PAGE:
So far in Part 1 we have not considered the motivations of non-Indigenous traders. Largely it was about profit—usually in the mercantile system based in Western Europe. That was the case in the East, and it was the raison d’être of the HBC until the late nineteenth century. By the time the European fur trade reached the Cordillera and the West Coast, some of the stakes and players had changed. The NWC brought a Montréal-based element to the Interior; it had negligible links to the old mercantile order in Europe, except as a market. The two British North American firms, the HBC and NWC, played out their rivalry from the mouth of the Columbia to forts across the Peace District, until they were unified in 1821. On the coast, the four original outsider nations—Spain, Russia, Britain, and the US—were whittled down to three with Spain’s withdrawal in the Nootka Convention of 1794, and to one in the 1830s as British interests strangled American-Russian trade relations. All four of these foreign powers had in mind trading pelts—principally sea otter pelts—not in Europe but in China. The trans-Pacific connections made possible the arrival of Chinese and Filipino men recruited by the Europeans to build a station at Yuquot in the late eighteenth century. The first of many Kanaka (a.k.a. Hawaiian, Polynesian) participants in trade, diplomacy, and resource extraction arrived on the Northwest Coast in 1787. A Pacific Rim economy was emerging, and Indigenous merchants and communities would play a key role in the growth of a genuinely global marketplace.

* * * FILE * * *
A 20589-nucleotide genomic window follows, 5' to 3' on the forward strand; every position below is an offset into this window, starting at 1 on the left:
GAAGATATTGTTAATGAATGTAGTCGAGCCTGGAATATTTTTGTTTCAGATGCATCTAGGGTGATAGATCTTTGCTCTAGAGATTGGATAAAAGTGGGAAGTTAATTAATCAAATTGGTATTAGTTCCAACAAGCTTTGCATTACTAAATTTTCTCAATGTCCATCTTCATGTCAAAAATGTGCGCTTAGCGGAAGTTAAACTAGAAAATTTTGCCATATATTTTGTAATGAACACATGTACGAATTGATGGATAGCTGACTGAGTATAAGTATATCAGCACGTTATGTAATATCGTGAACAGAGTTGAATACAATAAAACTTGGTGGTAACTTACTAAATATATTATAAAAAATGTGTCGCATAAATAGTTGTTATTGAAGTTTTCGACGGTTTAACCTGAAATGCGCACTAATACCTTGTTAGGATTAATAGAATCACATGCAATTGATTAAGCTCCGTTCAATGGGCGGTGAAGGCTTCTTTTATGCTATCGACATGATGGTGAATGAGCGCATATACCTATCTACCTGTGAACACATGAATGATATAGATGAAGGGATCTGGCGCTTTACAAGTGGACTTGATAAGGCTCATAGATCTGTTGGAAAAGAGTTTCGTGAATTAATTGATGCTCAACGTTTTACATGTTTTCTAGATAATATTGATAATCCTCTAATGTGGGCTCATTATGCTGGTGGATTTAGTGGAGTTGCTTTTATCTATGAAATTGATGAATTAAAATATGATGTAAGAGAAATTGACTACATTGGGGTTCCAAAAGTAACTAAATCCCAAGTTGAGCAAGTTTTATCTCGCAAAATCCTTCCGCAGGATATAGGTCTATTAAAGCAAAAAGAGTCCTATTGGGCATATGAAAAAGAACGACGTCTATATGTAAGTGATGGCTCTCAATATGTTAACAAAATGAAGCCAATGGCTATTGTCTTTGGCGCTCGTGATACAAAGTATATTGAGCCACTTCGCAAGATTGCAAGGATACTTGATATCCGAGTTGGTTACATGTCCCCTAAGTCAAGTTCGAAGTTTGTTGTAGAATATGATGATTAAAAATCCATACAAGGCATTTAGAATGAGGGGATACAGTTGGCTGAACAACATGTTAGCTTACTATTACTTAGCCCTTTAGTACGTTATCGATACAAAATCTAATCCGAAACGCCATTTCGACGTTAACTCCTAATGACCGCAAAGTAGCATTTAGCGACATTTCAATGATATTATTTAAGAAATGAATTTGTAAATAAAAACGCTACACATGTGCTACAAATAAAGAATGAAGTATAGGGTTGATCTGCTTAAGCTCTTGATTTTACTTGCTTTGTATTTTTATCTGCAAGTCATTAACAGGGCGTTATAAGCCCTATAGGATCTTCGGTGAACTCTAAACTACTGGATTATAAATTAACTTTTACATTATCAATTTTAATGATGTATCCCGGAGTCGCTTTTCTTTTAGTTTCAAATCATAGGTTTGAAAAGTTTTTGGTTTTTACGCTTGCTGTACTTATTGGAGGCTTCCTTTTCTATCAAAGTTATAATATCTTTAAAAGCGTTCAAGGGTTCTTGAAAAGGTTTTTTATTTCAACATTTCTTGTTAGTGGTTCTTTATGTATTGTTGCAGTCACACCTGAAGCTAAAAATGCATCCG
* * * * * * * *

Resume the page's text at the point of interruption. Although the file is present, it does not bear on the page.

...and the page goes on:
Indigenous responses were many and varied. Individuals joined the crews of fur trading vessels and traveled to China. Others took European men in relationships we might characterize as marriages. Some, like two leaders of the Nuu-chah-nulth, learned Spanish. Some Europeans were captured, some were slaughtered, and some were driven off. First the Stó:lō and then the Haida took to growing potatoes—in large quantities—to trade with the British, a cultural and economic adaptation that occurred in the 1830s.[6] The first century of contact in the region from the 1740s to the 1840s saw the European presence severely localized and, usually, permitted only at sites prescribed by the Indigenous hosts. Down to the 1840s, Indigenous control of the region was not in question; in the 1850s and early ’60s, with the Fraser River and Cariboo gold rushes, it was severely tested; after the plague of 1862–63, the balance of power was suddenly and decisively reversed.